Of course, I was writing target writing to total “Greenhorns” and you to more experienced outdoor types and proactive preppers, although they seem to like my book as well.

    Thanks for a well written and concise blog,

  2. I don’t mean to be rude, and I apologize if this comes of as such. However, as someone who has worked selling Outdoor Products Firefly External Frame Packs among others. You should remove it from this list. The advantage of an external frame pack is the rigidity and load bearing capacity. You can generally pack they how every you want inside and not have to be worried about a distorted frame. In your typical external frame setup the pockets and organizational features on it then make it difficult to balance the load to your center of gravity. Generally not too much of a problem if the frame stays as rigid as it should. However the plastic frame on this Firefly torques and the hip belt is then not attached to a solid frame and starts to slide down leaving you having to constantly adjust it also putting more pressure on one side than the other fatiguing you faster. It also weaves pressure on your shoulders rather than your hips at that point making the bag feel much much heavier. I am a fan of internal frame packs but I see the use of an external especially when carrying loads over 40 LBS. If you do opt for an external I would suggest something with a solid metal frame. For example, the Kelty Trecker 65 or the Kelty Tioga 5500. Sure they are a little more expensive (still well under $200) , but the quality and load carrying ability is night and day. In terms of maneuverability you are much better off with an internal frame. I also suggest not getting too crazy with the size. People tend to pack the bag with as much as it will hold. A 95 Liter pack packed full can be 80 lbs. 80 lbs on your back is a liability. It means burning more calories which means you need more food to function, it hinders how quickly and efficiently you can move and it sticks out like a sore thumb. Note that you should never pack more than a 3rd of your healthy body weight. That doesn’t mean an overweight person can pack more when you are at or around your healthy BMI 1/3rd of your body weight. Other than your boots the most used piece of gear you have is your pack. It is not the the place to skimp.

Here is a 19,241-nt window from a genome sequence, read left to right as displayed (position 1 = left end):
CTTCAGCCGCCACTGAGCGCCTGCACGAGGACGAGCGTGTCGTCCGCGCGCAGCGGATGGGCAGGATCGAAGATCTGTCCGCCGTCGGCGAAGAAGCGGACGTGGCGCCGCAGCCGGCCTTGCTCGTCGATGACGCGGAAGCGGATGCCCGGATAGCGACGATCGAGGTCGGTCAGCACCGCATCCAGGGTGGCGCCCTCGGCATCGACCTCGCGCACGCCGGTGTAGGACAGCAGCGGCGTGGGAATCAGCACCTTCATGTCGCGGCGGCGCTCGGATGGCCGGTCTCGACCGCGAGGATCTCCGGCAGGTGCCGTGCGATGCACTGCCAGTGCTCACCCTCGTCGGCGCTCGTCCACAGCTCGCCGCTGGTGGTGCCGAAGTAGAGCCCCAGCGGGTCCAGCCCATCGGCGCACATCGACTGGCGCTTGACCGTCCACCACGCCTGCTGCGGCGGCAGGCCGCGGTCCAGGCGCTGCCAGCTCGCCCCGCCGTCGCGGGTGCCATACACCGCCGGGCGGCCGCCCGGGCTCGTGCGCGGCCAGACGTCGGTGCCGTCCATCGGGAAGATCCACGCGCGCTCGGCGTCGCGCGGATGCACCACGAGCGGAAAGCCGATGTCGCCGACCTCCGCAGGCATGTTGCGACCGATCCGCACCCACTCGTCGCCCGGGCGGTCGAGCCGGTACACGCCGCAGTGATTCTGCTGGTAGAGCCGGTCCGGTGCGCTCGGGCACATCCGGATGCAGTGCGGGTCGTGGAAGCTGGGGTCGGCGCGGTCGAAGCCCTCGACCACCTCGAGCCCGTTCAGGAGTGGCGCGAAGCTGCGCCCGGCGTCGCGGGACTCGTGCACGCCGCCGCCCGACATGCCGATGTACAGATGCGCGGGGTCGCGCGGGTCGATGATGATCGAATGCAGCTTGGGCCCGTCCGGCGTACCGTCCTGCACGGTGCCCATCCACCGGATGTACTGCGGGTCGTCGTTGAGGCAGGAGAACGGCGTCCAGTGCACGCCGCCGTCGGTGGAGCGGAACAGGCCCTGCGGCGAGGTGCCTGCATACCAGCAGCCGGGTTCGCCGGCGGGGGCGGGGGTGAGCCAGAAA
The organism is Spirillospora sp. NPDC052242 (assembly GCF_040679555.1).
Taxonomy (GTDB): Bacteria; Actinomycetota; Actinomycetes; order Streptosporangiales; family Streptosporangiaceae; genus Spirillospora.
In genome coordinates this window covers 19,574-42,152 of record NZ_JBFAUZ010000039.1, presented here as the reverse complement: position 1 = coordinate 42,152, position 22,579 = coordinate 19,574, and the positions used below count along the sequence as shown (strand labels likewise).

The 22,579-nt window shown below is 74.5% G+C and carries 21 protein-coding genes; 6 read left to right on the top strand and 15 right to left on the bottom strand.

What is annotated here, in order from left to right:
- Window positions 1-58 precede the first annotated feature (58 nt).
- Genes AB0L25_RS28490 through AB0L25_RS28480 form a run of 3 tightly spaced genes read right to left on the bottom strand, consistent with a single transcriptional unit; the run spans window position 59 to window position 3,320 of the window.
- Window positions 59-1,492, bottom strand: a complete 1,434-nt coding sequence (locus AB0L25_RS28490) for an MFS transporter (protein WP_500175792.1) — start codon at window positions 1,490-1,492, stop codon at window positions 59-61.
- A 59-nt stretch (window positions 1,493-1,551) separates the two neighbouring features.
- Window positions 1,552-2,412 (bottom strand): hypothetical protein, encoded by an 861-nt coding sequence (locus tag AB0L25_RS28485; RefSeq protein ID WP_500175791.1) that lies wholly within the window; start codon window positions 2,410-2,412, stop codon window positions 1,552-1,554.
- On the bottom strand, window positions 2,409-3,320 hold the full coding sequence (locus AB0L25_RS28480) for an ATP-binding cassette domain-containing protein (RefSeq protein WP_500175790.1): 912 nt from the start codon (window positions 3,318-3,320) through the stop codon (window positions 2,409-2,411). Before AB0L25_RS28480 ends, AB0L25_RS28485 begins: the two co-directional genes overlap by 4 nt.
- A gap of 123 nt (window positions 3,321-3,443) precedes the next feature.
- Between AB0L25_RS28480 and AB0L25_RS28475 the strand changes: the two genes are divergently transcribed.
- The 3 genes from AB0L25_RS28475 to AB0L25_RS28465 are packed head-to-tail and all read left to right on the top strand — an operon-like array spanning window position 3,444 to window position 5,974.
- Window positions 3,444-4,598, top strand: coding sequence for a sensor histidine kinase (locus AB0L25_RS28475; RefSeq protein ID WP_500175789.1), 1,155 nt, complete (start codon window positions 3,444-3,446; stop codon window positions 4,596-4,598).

I enjoyed the article thank you.


  3. I’m disabled and low income. If you have an internal frame backpack or 2 that you are not using and fare wiling to donate than to me Ki would appreciate it.

  4. So how much does your bag weigh?
    From what I read, it shouldn’t be over (the lesser of) 10% of your body weight or 25 lbs. Otherwise you are going to be jettisoning stuff as ounces turn into pounds and pounds turn into pain. Now if you are infantry or a jarhead who’s just completed The Crucible, you can ruck more. Remember, if you can’t ruck it, f*ck it.
    In my experience, a 25 L pack should fill the bill for this.

  5. I recommend you also consider the Särmä TST RP80 and the Savotta JÄÄKÄRI XL external frame packs. They are beasts. The Savotta JÄÄKÄRI XL can carry more than the Särmä TST RP80, but both are extremely capable of carrying heavy loads and bulky loads. According to Luke at The Outdoor Gear Review, the Särmä TST RP80 is the most comfortable pack he ever tested. The point about undue amounts of flexibility that Miles Ultimo makes is completely valid; when loads exceed 35lbs, the frame needs rigidity. My polypropylene RAMX frame from my Coleman Peak 1 large external frame pack is a good example. However, I discovered that if one selects a 50L tactical style rucksack, such as the 5.11 Rush 72, to attach to that RAMX frame, and if one crafts an appropriate attachment & compression strap system using lots of quality 1″ straps, Triglides, and adjustable quick-release buckles, one can create a loading system that keeps the frame from flexing. The 5.11 Rush 72 rucksack resides at the center of the frame, one M-TAC XL compression sack resides below the rucksack, and a second M-TAC XL compression sack resides above the rucksack. The rifle attaches to either side of the system using the KUIU Quick Draw Gun Holster. With this rigging (with or without the rifle), the three main bags attached and compressed to the frame end up compacting against each other and keep the frame from flexing. One last point: instead of 1/3 of one’s weight (which might be a necessity for an INCH kit — I’m Not Coming Home kit type of BOB or Bug Out Bag) one should aim to keep one’s load under 20% of one’s weight. If one weighs 200lbs, then the load should be no more than 40lbs, max, if possible. For and INCH kit, if one weighs 210lbs and must carry 1/3 of one’s weight, then the load should be no more than 70lbs. 40lbs is a lot, and 70lbs is a monster. If one is tactical military, one will likely carry 70lbs or more. Always trim away everything you absolutely will NOT need!